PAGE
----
- Growth in specialty drugs. Spending on specialty medicines has nearly doubled in the past five years, contributing more than two-thirds of overall medicine spending growth between 2010 and 2015. Increased specialty spending was driven primarily by treatments for hepatitis, autoimmune diseases and oncology, which accounted for $19.3 billion in incremental spending. Overall, 2015 saw a 21.5 percent spending increase for specialty medicines to $150.8 billion on an invoice price basis.
- Transformative new medicines. A total of 43 New Active Substances (NASs) was launched in 2015, a third of those receiving orphan drug designations from the Federal Drug Administration (FDA). An additional 30 brands were launched last year, bringing new combination therapies, alternative dosing and treatment administration options to patients. Among the 2015 NAS launches were notable advances in precision medicines, rare disease therapeutics and chronic disease medicines that could benefit large populations.
- Prescription volume growth. Total prescriptions dispensed in 2015 reached 4.4 billion, up 1 percent year over year. Demand was higher in some therapy areas such as antidepressants and anti-diabetes, each of which increased about 10 percent in 2015. Among those therapy areas that declined, narcotic drugs saw a 16.6 percent drop in the number of prescriptions dispensed. Provisions under the Affordable Care Act for coverage to the uninsured through Medicaid expansion and Health Exchange Plans (HIX) have been the leading drivers of retail prescription growth in the past two years. At the same time, growth in Medicare Part D subscriptions has slowed, and the number of retail prescriptions filled through commercial plans (excluding HIX) and for cash have declined.
- Patient cost exposure. The average patient cost exposure for brand prescriptions filled through a commercial plan has increased more than 25 percent since 2010, reaching $44 per prescription last year. The increased prevalence of health plans with pharmacy deductibles, co-payments and co-insurance is contributing to the rise. In response, brand manufacturers are steadily increasing their use of mechanisms such as coupons or vouchers to help patients offset these expenses. Within the diabetes market, for example, coupons are being used by patients in commercial plans to reduce their costs. Of those diabetes patients facing $50 or more per prescription, about half were able to reduce their out-of-pocket cost to zero in 2015. The average patient cost exposure for generics has remained at approximately $8 per prescription since 2010.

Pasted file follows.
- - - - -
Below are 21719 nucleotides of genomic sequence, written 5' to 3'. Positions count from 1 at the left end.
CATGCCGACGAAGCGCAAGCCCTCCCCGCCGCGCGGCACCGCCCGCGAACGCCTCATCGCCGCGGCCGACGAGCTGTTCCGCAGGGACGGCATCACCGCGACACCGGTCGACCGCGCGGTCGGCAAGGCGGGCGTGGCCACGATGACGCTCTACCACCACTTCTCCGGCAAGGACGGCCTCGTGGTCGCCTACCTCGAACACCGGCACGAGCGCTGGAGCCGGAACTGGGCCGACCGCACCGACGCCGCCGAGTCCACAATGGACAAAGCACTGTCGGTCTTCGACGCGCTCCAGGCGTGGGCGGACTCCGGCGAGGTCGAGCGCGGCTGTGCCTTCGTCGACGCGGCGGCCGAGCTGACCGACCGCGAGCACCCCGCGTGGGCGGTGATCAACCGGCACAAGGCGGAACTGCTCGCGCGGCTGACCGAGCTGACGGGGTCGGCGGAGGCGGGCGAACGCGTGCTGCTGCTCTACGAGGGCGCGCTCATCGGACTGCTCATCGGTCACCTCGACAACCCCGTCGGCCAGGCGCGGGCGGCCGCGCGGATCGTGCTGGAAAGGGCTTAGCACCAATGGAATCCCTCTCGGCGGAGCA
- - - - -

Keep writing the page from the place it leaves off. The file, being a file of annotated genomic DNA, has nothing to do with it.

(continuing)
- Healthcare delivery changes. Over the past five years, Integrated Delivery Networks (IDNs) have expanded their affiliations with healthcare professionals (HCPs) in an effort to increase negotiating power with insurers, leverage economies of scale and drive pay-for-performance initiatives. More than 54 percent of all HCPs nationally now are affiliated with IDNs. Newer facility types addressing patient access and convenience, such as urgent care centers and pharmacy in-store clinics, have grown by 115 percent in the past five years, and are part of an increasingly diverse set of healthcare facilities. The number of prescriptions written by nurse practitioners and physician assistants more than doubled over the past 5 years, reaching 676 million prescriptions in 2015.